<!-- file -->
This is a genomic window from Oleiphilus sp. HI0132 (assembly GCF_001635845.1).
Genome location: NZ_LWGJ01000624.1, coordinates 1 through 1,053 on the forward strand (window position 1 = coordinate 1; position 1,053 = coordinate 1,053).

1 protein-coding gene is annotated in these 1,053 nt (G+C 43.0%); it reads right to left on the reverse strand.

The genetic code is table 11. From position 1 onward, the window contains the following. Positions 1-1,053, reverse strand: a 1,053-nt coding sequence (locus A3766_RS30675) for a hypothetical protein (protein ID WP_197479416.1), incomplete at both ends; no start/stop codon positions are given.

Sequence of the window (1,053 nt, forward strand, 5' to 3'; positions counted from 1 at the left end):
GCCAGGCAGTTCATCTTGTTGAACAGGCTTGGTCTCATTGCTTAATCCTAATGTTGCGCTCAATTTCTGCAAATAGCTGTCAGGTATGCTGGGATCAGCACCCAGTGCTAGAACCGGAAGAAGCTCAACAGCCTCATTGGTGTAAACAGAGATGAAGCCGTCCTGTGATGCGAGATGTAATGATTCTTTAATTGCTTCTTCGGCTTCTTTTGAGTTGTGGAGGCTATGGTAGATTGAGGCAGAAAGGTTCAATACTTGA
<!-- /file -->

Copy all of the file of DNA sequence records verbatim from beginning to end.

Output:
This is a genomic window from Oleiphilus sp. HI0132 (assembly GCF_001635845.1).
Genome location: NZ_LWGJ01000624.1, coordinates 1 through 1,053 on the forward strand (window position 1 = coordinate 1; position 1,053 = coordinate 1,053).

1 protein-coding gene is annotated in these 1,053 nt (G+C 43.0%); it reads right to left on the reverse strand.

The genetic code is table 11. From position 1 onward, the window contains the following. Positions 1-1,053, reverse strand: a 1,053-nt coding sequence (locus A3766_RS30675) for a hypothetical protein (protein ID WP_197479416.1), incomplete at both ends; no start/stop codon positions are given.

Sequence of the window (1,053 nt, forward strand, 5' to 3'; positions counted from 1 at the left end):
GCCAGGCAGTTCATCTTGTTGAACAGGCTTGGTCTCATTGCTTAATCCTAATGTTGCGCTCAATTTCTGCAAATAGCTGTCAGGTATGCTGGGATCAGCACCCAGTGCTAGAACCGGAAGAAGCTCAACAGCCTCATTGGTGTAAACAGAGATGAAGCCGTCCTGTGATGCGAGATGTAATGATTCTTTAATTGCTTCTTCGGCTTCTTTTGAGTTGTGGAGGCTATGGTAGATTGAGGCAGAAAGGTTCAATACTTGA